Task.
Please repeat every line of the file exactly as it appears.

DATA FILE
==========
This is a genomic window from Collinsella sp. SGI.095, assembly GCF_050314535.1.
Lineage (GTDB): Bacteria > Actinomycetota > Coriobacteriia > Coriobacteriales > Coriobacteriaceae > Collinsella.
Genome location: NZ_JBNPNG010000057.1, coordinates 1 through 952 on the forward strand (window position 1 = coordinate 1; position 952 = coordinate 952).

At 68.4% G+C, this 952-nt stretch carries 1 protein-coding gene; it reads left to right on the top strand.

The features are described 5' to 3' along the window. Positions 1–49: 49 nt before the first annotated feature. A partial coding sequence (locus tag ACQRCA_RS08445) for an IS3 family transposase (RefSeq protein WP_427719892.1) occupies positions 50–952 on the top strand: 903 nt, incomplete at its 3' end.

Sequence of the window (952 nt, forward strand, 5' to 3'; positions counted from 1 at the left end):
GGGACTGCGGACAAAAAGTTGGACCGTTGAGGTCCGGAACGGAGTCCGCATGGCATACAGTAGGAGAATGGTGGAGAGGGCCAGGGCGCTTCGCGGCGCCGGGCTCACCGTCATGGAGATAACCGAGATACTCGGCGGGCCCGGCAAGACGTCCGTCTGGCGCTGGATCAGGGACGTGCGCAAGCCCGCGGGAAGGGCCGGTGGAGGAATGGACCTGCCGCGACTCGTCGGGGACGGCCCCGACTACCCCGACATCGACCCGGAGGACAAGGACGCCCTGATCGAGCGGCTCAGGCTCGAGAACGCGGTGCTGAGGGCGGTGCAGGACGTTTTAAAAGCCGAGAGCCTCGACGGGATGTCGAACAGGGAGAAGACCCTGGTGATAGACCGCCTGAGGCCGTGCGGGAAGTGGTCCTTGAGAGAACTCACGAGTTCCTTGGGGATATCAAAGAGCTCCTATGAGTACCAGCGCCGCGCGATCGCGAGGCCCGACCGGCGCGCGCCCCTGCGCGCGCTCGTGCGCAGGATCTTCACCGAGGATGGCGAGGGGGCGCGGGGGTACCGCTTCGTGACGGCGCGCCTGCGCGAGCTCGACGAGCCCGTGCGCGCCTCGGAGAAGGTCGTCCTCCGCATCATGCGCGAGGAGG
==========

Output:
This is a genomic window from Collinsella sp. SGI.095, assembly GCF_050314535.1.
Lineage (GTDB): Bacteria > Actinomycetota > Coriobacteriia > Coriobacteriales > Coriobacteriaceae > Collinsella.
Genome location: NZ_JBNPNG010000057.1, coordinates 1 through 952 on the forward strand (window position 1 = coordinate 1; position 952 = coordinate 952).

At 68.4% G+C, this 952-nt stretch carries 1 protein-coding gene; it reads left to right on the top strand.

The features are described 5' to 3' along the window. Positions 1–49: 49 nt before the first annotated feature. A partial coding sequence (locus tag ACQRCA_RS08445) for an IS3 family transposase (RefSeq protein WP_427719892.1) occupies positions 50–952 on the top strand: 903 nt, incomplete at its 3' end.

Sequence of the window (952 nt, forward strand, 5' to 3'; positions counted from 1 at the left end):
GGGACTGCGGACAAAAAGTTGGACCGTTGAGGTCCGGAACGGAGTCCGCATGGCATACAGTAGGAGAATGGTGGAGAGGGCCAGGGCGCTTCGCGGCGCCGGGCTCACCGTCATGGAGATAACCGAGATACTCGGCGGGCCCGGCAAGACGTCCGTCTGGCGCTGGATCAGGGACGTGCGCAAGCCCGCGGGAAGGGCCGGTGGAGGAATGGACCTGCCGCGACTCGTCGGGGACGGCCCCGACTACCCCGACATCGACCCGGAGGACAAGGACGCCCTGATCGAGCGGCTCAGGCTCGAGAACGCGGTGCTGAGGGCGGTGCAGGACGTTTTAAAAGCCGAGAGCCTCGACGGGATGTCGAACAGGGAGAAGACCCTGGTGATAGACCGCCTGAGGCCGTGCGGGAAGTGGTCCTTGAGAGAACTCACGAGTTCCTTGGGGATATCAAAGAGCTCCTATGAGTACCAGCGCCGCGCGATCGCGAGGCCCGACCGGCGCGCGCCCCTGCGCGCGCTCGTGCGCAGGATCTTCACCGAGGATGGCGAGGGGGCGCGGGGGTACCGCTTCGTGACGGCGCGCCTGCGCGAGCTCGACGAGCCCGTGCGCGCCTCGGAGAAGGTCGTCCTCCGCATCATGCGCGAGGAGG